Two meetings later, almost everyone was feeling more comfortable expressing their views and were actively participating in the meetings.

 
  • There are no right or wrong answers when discussing values.
  • Encourage everyone to participate in diverse ways.
  • Acknowledge everyoneís view point.
  • Recognize emotions but donít allow them to dominate the experience.

Words Of Wisdom

"If trusted and respected, young people readily learn to evaluate situations, make decisions, and solve problems." The Forgotten Half, p. 51.

Questions For Youth

Youth Feel The Pride And Accountability That Comes With Mastery

Premise

Youth experience success by completing activities appropriate for their stage of development and preferred style of learning. Youth set goals and celebrate accomplishments.

Building a Foundation

Educational Commitment

Selecting Outcomes

Doing well in school gives young people a sense of pride and accountability. Keep in mind that opportunities also exist outside of school for youth to feel a sense of accomplishment. The Search Institute identifies important examples:
High expectations - Parent(s) and teachers encourage the young person to do well.
Achievement motivation - Young person is motivated to do well in school.
School performances - Young person has a B average or better.
Homework - Young person reports doing at least one hour of homework every school day.
Bonding to school - Young person cares about her or his school.
Reading for pleasure - Young person reads for pleasure three or more hours per week.
What will be done in your program to make sure youth -
  • determine personal goals for the program/experience?
  • will be accountable for their personal goals?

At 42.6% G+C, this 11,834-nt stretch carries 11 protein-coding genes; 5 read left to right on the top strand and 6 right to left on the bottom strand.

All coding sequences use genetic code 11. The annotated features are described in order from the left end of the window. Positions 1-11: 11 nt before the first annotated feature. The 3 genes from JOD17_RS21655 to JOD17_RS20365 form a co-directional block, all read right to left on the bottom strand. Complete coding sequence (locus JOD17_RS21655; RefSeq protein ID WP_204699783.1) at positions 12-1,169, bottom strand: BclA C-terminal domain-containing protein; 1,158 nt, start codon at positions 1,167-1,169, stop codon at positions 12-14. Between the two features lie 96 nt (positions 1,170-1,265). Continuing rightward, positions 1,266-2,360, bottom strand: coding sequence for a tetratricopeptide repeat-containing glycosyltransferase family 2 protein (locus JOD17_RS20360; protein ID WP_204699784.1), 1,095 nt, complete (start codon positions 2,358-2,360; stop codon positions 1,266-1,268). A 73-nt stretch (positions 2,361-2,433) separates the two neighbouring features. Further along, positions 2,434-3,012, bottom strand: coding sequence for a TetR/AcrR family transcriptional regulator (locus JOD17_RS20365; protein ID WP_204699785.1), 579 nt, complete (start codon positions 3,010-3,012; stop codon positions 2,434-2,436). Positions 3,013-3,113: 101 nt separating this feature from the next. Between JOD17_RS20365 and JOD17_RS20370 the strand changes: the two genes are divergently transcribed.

• gain knowledge leading to mastery through hands-on experiences?
  • reflect and receive feedback on what they accomplish?
  • receive public recognition for their accomplishments?
  • share accomplishments with each other?
  • have opportunity to practice skills until they master them?

Identifying Practices

How It Works

Things To Think About

A group of youth from a local 4-H club traveled to another state to participate in a Habitat for Humanity Project. Having little experience in building a house, the teens were apprehensive about their skills. The group spent a week learning how to read blueprints, develop carpentry skills, and work as a team. At the end of the experience, the youth were proud of the skills they had learned, the house they built, and their contribution to the community.

  • The planning process and the experience are as important as the end product.
  • Encourage group members to celebrate each othersí accomplishments.
  • Teaching someone else a skill youíve learned is the final step of mastery.

Words Of Wisdom

"It makes me feel special to know that I can display my talents, and that people appreciate it." Tyrone, Urban Sanctuaries, p. 45.

Questions For Youth

Youth Expand Their Capacity To Enjoy LIfe And Know That Success Is Possible

Premise

Youth are offered new experiences and opportunities to enjoy life. They learn and grow from successes and failures.

Building a Foundation

Social Competencies

 

Selecting Outcomes

Personal life skills are essential to positive youth development. The Search Institute identifies important examples:
Planning and decision-making - Young person knows how to plan ahead and make choices.
Interpersonal competence - Young person has empathy, sensitivity, and friendship skills.
Cultural competence - Young person has knowledge of and comfort with people of different cultural, racial, or ethnic backgrounds.
Resistance skills - Young person can resist negative peer pressure and dangerous situations.
Peaceful conflict resolution - Young person seeks to resolve conflict nonviolently.
  What will be done in your program to make sure youth -
  • have fun and laugh?
  • excel and have an opportunity to be recognized?
  • set goals and work toward their goals?
  • think about life plans and their future?
  • develop hobbies and leisure interests?
  • take healthy risks?

Identifying Practices

How It Works

Sean saw TV news clips about an outdoors adventure program at an area camp. Sean wished he could take part in such an exciting adventure, but he knew his parents couldnít afford to send him.